Gilligan confident of success at AFC Championships

The Qantas Futsalroos set off for the AFC Futsal Championships in Uzbekistan on Wednesday, with coach Scott Gilligan; confident his team can go all the way to the final and possibly win the tournament.

The Qantas Futsalroos set off for the AFC Futsal Championships in Uzbekistan on Wednesday, with coach Scott Gilligan; confident his team can go all the way to the final and possibly win the tournament.

To many that may sound somewhat overconfident given this it-s their first attempt at the Championships, but Gilligan believes the favourable draw can work in its favor.

“We have got a great run through the tournament and if we can make the final, I think we can win it,” Gilligan said prior to leaving. “I really do believe that.”

That will be a tough ask however, because if they get to the final, they will most likely have to meet one of the two teams that have contested the last four AFC Futsal Championship finals. Since the competitions inception eight years ago, Iran has won each tournament, the last four finals against Japan. That will not happen this year, with their groups due to meet in the other semi final.

The Qantas Futsalroos though, must first get past Kyrgyzstan, Kuwait and Lebanon in its three group games, with Kyrgyzstan seemingly the biggest challenger for top spot in the group. Only the top team will advance to the semi-finals.

“The key is the first game against Kyrgyzstan. If we beat Kyrgyzstan, I think we will surprise a lot of people and I honestly believe we can go all the way.

“Why (am I so confident)? Because that first game will give them so much confidence and they are really on a high at the moment after the qualifiers in Malaysia.

“If you talk to the players, they are saying it-s actually great to go away with an Australian team and actually win games and being competitive. It feels great and we want to keep that, so the winning feeling is still there right through the tournament.”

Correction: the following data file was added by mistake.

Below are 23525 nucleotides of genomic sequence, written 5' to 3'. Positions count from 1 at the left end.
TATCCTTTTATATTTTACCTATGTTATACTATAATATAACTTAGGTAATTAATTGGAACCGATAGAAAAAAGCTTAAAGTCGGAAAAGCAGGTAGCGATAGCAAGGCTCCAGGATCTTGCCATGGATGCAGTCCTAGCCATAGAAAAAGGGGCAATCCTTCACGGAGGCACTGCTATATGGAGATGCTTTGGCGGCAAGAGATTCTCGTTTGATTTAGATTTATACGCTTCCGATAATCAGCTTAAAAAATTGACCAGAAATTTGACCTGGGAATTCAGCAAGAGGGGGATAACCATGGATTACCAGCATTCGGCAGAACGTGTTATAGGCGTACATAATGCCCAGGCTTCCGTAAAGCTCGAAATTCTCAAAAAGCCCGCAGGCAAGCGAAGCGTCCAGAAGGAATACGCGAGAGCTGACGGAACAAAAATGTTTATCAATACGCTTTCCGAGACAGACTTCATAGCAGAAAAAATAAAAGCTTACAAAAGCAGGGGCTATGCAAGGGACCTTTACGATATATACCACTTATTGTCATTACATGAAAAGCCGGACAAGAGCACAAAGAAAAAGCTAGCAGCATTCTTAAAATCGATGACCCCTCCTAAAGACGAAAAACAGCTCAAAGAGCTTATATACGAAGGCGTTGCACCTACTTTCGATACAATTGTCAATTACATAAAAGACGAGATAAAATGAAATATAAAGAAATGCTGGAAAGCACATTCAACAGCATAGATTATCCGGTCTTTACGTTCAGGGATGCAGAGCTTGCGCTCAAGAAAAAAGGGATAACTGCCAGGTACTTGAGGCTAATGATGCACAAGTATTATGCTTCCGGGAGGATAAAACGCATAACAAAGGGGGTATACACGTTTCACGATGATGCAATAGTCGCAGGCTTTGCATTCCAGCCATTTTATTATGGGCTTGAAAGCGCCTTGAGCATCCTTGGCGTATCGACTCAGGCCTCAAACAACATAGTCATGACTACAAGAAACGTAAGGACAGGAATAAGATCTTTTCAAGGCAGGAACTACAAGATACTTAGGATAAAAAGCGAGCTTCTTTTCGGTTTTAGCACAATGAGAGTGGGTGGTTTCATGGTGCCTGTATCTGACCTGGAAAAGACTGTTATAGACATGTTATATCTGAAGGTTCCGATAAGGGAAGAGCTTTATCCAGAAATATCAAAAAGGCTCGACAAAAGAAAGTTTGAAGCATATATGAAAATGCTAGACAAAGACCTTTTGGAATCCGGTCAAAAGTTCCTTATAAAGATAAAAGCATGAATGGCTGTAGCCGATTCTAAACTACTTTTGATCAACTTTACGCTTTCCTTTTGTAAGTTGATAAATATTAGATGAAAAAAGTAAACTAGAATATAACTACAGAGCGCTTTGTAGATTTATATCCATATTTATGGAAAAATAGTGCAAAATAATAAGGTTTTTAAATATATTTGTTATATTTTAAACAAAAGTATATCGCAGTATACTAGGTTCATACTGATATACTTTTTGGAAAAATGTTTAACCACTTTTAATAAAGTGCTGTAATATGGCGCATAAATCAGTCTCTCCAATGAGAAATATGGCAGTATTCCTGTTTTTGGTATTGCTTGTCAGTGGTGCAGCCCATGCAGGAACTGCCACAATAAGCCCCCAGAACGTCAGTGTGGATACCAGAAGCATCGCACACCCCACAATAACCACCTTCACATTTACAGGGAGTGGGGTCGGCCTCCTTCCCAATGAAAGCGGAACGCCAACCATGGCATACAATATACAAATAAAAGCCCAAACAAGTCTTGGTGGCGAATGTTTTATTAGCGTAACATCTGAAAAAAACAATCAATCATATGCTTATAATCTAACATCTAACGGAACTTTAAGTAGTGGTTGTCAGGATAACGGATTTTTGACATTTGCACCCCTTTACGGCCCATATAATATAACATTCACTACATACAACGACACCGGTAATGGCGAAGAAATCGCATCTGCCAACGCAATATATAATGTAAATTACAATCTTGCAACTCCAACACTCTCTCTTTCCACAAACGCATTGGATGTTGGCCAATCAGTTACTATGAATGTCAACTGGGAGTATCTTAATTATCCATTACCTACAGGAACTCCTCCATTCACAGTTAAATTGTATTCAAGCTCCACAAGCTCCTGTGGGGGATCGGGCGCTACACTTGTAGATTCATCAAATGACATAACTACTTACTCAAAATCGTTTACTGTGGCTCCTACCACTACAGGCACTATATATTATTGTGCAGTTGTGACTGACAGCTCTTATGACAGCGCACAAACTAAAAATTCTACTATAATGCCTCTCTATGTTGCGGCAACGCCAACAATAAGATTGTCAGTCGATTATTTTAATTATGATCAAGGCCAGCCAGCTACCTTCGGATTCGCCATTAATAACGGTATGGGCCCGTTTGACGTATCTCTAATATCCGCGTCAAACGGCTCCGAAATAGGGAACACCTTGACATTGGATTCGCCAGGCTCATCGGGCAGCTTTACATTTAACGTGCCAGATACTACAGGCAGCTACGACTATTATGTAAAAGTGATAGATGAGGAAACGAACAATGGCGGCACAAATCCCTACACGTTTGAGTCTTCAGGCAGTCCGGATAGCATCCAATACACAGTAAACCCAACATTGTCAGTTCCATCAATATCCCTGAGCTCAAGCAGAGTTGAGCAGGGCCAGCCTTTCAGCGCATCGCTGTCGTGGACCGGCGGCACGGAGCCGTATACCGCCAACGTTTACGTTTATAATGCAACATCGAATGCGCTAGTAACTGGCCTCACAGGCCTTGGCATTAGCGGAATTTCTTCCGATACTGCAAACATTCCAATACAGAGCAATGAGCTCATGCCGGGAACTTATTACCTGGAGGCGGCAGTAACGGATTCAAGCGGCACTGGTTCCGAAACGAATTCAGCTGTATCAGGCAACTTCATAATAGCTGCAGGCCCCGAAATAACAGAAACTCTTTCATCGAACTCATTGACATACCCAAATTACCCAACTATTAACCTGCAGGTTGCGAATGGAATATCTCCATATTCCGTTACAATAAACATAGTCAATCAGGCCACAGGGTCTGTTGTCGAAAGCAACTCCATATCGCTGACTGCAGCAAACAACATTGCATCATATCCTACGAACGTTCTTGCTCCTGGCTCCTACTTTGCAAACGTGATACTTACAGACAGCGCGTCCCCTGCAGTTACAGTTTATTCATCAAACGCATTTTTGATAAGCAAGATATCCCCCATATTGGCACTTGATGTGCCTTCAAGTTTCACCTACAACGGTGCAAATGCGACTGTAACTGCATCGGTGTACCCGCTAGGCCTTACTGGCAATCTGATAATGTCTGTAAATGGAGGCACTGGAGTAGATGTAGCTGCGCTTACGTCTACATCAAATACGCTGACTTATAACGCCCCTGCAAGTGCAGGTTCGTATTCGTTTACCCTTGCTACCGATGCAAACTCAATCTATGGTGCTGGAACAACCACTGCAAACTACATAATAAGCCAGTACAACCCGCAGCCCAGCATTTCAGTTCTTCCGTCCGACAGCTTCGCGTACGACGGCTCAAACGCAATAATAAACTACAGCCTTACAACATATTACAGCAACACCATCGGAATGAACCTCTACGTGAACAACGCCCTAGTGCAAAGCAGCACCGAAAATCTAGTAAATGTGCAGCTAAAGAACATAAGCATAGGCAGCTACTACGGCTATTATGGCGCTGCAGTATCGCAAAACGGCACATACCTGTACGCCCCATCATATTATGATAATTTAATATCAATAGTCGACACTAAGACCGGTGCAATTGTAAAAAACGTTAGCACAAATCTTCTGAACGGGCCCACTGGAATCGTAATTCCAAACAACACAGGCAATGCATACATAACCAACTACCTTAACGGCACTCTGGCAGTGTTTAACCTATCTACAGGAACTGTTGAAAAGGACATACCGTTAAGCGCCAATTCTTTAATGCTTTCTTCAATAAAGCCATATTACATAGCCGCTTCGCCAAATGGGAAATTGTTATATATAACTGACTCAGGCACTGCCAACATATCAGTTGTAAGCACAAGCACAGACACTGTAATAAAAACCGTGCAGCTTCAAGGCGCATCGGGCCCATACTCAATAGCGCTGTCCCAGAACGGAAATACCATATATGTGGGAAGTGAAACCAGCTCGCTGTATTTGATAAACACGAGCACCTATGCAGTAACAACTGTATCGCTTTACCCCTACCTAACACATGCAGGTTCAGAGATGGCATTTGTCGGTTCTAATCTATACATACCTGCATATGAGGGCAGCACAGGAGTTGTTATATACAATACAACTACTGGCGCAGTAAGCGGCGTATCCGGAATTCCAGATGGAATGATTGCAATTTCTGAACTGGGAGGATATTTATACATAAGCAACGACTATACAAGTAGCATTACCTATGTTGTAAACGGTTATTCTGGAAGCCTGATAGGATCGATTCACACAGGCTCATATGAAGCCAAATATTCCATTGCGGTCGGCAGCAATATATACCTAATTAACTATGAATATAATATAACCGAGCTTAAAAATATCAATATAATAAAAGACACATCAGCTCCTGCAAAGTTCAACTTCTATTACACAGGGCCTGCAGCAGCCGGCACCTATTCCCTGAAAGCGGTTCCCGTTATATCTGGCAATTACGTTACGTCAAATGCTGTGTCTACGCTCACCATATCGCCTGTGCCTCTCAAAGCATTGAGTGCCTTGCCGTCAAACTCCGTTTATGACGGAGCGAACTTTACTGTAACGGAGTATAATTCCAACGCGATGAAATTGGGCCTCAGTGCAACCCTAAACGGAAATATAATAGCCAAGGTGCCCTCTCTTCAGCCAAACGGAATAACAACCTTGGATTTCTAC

If Australia does get through to the semi finals it will avoid a possible clash with either of Iran or Japan. They will face the winner of Group A, which consists of host nation Uzbekistan, China, Chinese Taipei and Malaysia.

Gilligan though knows little of the teams they will face in their group matches.

“I have only seen results of the teams,” said Gilligan. “Lebanon has just recently played Iran in two preparation matches and were beaten 11-2 and 9-1, so that augurs well for us and Kuwait are roughly about the same as them.

“Kyrgyzstan is the great unknown, but just going on last years results, they made it through to the semis. They did have a favourable draw and I think they got beat 4-3 by Japan in the semi.

The qualifiers late last month in Malaysia, provided Australia with its first competitive internationals for 18 months (since the 2004 Futsal World Cup in Guatemala), and Gilligan has no doubts they will have taken a lot of confidence from there.

In the qualifiers they overcame Hong Kong and Korea Republic in close matches, which should augur well for the pressure-cooker atmosphere of these AFC Futsal Championships.

“Not having played as a team for 18 months since the World Cup, usually when you come to play the first international after such a long layoff it always those tight ones we lose,” Gilligan noted. “But the experience that the players gained from the World Cup and the fact we are a little more attack-minded, I think that really determined the outcome and winning those games.”

Gilligan has a core group of players from the 2004 Futsal World Cup to call on and the experienced gained at those championships will be invaluable in Uzbekistan.